Firstly, to be supremely honest, it’s no surprise that on a purely basic fanboy level I tend to sort-of like The Amazing Spider-Man 2, but then, I guess I’m unable to dislike ANYTHING Peter Parker related at a genetic lever, so I figure that doesn’t necessarily count. However, it’s painfully clear that Sony has learnt absolutely nothing from insisting on the overload of characters and villains that drove Spider-Man 3 so firmly into the ground and once again we have a transparently desperate attempt of a studio running before they can walk in order to get a piece of that sweet, sweet Avengers money. There’s enough hints, easter eggs and sequel teasing to fill a robotic rhino suit, but it’s all at the expense of the story which turns out to be the exact reheated stuff we used to get served in the 90’s Batman movies with Jamie Foxx’s lethally crackling nerd simply being a rerun of Jim Carrey’s Riddler. Even whole actors are sacrificed to the voracious appetite of the franchise gods, with Felicity Jones’ “Felica” literally having nothing to do except hope her contract is renewed so she can hopefully become Black Cat in a future installment – similarly, Shailene Woodley’s Mary Jane was edited out of the movie entirely due to pacing concerns proving that Sony might not know what “investing” actually means…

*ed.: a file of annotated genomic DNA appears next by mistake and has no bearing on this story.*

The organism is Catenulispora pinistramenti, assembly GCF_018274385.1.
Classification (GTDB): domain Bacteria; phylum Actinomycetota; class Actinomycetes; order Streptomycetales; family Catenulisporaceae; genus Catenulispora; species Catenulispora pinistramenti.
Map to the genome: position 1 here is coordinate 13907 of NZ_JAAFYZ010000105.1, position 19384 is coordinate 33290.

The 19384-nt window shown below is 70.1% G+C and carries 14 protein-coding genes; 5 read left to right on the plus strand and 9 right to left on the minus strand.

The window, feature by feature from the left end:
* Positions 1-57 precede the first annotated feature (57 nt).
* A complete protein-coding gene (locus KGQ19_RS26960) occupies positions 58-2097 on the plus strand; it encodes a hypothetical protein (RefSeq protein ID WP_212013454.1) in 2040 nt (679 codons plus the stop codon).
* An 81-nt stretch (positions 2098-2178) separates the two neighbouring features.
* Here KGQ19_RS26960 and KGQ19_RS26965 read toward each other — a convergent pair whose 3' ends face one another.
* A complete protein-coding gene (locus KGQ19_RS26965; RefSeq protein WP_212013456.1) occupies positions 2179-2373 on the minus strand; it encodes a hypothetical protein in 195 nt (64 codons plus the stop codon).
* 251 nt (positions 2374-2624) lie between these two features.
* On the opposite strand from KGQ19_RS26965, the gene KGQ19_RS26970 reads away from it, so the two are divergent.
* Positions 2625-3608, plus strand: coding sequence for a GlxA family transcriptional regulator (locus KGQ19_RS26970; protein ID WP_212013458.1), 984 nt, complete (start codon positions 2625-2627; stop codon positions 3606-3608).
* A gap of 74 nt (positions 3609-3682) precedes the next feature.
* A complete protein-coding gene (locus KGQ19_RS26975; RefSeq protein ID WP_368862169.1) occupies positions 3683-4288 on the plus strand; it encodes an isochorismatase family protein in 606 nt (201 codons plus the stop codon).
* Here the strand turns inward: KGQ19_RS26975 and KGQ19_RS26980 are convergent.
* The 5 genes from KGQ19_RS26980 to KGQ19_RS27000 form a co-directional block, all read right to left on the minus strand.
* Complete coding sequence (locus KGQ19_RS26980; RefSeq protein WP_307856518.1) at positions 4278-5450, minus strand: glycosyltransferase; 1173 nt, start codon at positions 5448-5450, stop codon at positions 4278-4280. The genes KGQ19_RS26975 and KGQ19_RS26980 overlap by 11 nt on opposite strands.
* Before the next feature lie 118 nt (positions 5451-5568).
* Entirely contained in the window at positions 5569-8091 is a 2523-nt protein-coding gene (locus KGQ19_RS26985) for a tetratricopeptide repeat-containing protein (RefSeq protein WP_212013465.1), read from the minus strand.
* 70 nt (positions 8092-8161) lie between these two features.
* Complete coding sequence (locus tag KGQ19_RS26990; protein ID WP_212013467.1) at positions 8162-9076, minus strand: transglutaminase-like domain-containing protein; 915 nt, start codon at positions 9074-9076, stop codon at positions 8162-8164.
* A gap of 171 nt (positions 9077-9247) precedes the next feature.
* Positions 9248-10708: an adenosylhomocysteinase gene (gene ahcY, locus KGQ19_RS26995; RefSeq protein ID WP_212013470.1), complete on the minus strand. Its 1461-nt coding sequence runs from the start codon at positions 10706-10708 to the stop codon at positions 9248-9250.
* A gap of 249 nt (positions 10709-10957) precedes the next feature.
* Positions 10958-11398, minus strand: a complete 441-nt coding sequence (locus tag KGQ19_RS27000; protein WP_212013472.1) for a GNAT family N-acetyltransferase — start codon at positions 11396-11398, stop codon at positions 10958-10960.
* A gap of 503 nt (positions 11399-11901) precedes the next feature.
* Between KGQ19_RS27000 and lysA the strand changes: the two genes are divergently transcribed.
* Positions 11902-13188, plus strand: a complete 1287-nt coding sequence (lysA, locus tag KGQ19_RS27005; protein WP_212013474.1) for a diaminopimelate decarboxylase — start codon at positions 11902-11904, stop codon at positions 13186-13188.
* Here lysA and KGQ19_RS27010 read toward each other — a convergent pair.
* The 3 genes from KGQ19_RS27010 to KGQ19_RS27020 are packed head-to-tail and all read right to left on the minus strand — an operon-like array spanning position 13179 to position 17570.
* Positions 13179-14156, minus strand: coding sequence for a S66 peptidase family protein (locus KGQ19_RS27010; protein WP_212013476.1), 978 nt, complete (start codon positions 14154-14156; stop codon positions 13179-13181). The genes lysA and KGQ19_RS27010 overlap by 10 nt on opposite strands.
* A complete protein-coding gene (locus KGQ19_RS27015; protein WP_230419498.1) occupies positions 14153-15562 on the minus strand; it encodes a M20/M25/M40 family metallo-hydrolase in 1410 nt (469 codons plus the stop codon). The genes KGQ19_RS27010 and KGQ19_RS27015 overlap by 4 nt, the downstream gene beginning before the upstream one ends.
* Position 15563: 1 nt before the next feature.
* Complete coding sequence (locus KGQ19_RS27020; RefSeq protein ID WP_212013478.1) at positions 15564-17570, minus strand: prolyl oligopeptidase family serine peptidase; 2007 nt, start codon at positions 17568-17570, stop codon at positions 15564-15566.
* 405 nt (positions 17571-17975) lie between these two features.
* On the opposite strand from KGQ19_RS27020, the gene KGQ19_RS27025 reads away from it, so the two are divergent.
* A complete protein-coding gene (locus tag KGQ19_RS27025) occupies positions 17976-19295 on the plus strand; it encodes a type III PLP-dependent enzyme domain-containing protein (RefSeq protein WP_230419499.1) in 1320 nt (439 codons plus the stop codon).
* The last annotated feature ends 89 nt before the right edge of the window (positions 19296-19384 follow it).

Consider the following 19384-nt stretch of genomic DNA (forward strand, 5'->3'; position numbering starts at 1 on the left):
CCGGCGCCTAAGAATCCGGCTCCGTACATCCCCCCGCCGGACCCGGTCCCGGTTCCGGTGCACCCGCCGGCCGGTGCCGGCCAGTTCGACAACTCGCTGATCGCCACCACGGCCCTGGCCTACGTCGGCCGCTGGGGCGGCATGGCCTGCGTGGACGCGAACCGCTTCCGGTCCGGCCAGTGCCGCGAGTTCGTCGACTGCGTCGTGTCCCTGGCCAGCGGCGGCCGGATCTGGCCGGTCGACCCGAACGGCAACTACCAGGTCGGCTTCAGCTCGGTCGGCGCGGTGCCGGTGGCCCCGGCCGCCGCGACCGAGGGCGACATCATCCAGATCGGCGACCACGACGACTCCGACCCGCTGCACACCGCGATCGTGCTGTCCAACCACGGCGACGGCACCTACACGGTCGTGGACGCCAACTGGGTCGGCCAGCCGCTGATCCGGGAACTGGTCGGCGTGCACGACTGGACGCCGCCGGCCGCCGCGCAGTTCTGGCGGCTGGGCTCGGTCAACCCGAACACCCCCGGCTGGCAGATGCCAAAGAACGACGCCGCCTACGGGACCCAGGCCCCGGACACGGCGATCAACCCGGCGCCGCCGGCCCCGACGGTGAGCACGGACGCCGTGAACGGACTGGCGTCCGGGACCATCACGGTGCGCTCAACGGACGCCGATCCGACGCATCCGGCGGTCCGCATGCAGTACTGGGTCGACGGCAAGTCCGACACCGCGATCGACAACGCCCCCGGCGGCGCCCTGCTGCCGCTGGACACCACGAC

Truthfully, the best thing about this movie ends up being the worst thing about this movie, in that over the 2 and a half hour running time it tries to be everything to everyone and all at the same time. One second it’s funny, then exciting, then a thriller, some romance, back to thriller, back again to romance, ooh now it’s scary… So for every scene that doesn’t connect (and unfortunately there’s quite a few) there’s bound to be one along in a minute or two that does, but after 150 minutes it can get exhausting. Expect advanced bum-numb.
Luckily Andrew Garfield (still better in the suit than out of it) and Emma Stone manage to keep the whole thing moving (just) with that fantastic chemistry which helped the previous movie through it’s frequent tough spots. Another plus is that the movie (and thankfully the wall crawler himself) has no problems being enjoyably goofy with wise cracks and visual gags aplenty, not to mention we get a hero who (pay attention Snyder) actually go out of his way to, y’know, RESCUE PEOPLE; not to mention this film arguably features the best version of the Spider-suit and CGI web swinging the series has seen to date.